Researchers in Finland found that annual cumulative incidences of partial and total knee arthroplasty, commonly known as knee replacement surgery, rose rapidly over a 27-year period among 30 to 59 year-olds, with the greatest increase occurring in patients aged 50 to 59 years. According to the study, published in Arthritis & Rheumatism, incidences were higher in women throughout the study period.
Osteoarthritis (OA) is a joint disease that, according to a 2002 report by the World Health Organization (WHO), is the fourth leading cause of years lived with disability worldwide. In the U.S., experts say more than 10 million adults are affected by OA. For those with advanced effects of the disease, arthroplasty may be the only treatment option to relieve the disabling pain and stiffness, and improve quality of life. In fact, the Agency for Healthcare Research and Quality reports that over 600,000 total knee replacements were performed in the U.S. in 2009 and a previous study estimates that number could grow to 3.48 million procedures by the year 2030.
"OA risk is shown to increase with age, and for severe knee OA arthroplasty is a commonly used treatment option when patients are unresponsive to more conservative therapies," said Dr. Jarkko Leskinen, an orthopedic surgeon at Helsinki University Central Hospital and lead author of the current study. "Despite the more frequent use of replacement surgery, very few data are published on knee arthroplasty incidence and its effects in younger populations." To advance understanding of this issue, researchers obtained data collected by the Finnish Arthroplasty Registry of all unicondylar (partial) and total knee replacements performed between 1980 and 2006. The team analyzed the effects of gender, age group and hospital volume on incidence rates of arthroplasty for knee OA.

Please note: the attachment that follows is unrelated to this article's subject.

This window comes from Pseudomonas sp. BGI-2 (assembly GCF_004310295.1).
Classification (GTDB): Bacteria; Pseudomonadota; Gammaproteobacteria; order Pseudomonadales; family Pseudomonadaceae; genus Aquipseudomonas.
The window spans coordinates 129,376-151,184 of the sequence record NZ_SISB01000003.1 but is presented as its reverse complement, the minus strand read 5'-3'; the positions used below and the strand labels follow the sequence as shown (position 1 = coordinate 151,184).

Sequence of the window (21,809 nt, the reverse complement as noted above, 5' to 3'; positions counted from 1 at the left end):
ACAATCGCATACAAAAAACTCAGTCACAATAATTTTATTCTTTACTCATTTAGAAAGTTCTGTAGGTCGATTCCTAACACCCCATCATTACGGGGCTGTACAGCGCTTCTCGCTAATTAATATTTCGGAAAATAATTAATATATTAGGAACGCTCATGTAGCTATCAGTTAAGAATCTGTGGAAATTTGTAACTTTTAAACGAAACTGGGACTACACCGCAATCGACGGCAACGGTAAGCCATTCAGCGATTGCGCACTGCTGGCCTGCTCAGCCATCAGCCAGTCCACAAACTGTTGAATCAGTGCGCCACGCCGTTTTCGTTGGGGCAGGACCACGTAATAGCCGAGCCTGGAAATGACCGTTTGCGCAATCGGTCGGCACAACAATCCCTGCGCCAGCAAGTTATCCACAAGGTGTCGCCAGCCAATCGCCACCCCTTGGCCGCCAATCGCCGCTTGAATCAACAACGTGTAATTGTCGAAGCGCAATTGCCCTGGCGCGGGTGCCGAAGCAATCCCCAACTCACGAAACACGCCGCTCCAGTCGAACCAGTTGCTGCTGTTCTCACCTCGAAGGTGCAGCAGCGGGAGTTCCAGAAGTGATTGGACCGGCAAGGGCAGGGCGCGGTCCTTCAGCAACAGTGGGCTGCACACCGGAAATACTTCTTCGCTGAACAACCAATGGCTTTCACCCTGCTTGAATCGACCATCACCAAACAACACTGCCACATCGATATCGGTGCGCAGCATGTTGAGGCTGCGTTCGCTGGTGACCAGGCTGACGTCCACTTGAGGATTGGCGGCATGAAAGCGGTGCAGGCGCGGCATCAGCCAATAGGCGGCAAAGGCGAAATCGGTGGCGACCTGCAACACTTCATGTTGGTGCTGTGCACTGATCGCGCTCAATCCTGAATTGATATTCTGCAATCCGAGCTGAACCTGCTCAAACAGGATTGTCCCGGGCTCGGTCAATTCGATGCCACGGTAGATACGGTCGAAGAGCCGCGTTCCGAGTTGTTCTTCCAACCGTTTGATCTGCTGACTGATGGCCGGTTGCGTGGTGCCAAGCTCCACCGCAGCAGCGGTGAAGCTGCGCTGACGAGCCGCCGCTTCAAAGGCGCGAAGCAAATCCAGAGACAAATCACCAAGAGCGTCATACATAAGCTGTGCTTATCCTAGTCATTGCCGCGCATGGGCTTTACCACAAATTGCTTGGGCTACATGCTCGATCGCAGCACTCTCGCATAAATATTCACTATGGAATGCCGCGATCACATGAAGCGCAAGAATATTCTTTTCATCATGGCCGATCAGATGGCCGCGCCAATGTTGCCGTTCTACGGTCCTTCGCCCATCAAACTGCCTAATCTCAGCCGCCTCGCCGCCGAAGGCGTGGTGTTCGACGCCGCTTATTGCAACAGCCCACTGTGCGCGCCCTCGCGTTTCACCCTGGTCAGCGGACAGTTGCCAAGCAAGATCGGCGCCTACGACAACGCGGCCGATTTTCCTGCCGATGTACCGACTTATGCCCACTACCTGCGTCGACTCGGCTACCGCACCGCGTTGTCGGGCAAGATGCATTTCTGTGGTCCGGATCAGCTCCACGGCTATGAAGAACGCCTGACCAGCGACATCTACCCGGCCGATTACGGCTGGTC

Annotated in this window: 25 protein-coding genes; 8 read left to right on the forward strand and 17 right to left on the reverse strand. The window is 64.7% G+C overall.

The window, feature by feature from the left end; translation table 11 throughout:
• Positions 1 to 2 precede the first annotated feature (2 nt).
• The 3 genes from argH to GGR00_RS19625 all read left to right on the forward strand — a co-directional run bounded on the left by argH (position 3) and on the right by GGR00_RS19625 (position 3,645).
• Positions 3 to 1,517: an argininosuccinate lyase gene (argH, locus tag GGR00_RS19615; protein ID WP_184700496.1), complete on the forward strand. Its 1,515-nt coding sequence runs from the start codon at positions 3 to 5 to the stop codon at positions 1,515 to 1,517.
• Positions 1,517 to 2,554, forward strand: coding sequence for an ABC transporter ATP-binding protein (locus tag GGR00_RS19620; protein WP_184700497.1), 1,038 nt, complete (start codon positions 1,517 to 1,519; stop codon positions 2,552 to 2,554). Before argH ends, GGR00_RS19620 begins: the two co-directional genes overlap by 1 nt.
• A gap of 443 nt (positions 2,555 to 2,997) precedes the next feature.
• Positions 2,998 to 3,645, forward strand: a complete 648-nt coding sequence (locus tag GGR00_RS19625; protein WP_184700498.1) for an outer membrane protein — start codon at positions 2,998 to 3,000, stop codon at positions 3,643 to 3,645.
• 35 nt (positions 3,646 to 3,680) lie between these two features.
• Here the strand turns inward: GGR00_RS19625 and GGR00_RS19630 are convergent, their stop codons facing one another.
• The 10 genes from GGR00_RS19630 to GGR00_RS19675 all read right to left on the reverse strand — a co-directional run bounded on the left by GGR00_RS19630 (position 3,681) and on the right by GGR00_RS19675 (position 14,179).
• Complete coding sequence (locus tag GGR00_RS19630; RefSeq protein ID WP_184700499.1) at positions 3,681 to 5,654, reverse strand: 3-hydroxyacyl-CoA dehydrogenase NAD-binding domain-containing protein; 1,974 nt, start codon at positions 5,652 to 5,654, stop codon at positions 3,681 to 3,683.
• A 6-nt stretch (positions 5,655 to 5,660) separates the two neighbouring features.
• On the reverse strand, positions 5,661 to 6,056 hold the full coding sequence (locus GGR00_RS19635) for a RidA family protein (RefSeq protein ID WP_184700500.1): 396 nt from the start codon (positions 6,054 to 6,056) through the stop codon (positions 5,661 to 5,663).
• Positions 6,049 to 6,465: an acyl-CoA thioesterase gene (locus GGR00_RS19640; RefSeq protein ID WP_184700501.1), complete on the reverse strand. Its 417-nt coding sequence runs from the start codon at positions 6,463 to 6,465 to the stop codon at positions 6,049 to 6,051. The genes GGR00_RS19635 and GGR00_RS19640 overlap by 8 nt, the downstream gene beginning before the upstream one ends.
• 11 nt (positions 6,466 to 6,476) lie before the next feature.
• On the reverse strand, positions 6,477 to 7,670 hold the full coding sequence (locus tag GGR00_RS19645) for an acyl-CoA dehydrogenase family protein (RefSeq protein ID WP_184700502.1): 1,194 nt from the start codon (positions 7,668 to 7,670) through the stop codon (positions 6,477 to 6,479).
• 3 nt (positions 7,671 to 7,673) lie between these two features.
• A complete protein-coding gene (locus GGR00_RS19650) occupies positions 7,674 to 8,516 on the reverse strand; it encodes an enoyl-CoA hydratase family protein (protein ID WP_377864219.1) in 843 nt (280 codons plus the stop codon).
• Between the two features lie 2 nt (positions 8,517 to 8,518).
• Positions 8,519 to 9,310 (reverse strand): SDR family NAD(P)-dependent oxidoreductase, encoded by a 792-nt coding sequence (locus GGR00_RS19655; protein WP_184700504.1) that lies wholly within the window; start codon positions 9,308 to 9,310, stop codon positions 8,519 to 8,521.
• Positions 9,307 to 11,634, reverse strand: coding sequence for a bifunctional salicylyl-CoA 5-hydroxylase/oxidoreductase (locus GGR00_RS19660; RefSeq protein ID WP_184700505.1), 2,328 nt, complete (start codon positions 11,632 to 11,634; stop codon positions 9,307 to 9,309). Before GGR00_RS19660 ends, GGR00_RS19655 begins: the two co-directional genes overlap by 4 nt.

Dr. Leskinen concludes, "Our study confirmed rapid growth in incidences of partial and total knee arthroplasty in those less than 60 years of age. Given that younger patients may be at higher risk of artificial knee joint failure, and thus in need of a second replacement surgery, long-term data are needed before widespread use of total knee arthroplasty is recommended for this patient population."
In a related editorial also published in Arthritis & Rheumatism, Dr. Elena Losina with Brigham and Women's Hospital and Harvard Medical School in Boston, agrees. "Total knee arthroplasty is an effective intervention for OA with excellent outcomes for patients in their 60s, 70s and 80s. However, past performance may not guarantee future success, and with an increasing number of knee replacement recipients under 60 years old, more intensive study of arthroplasty outcomes in younger patients is warranted," she stated.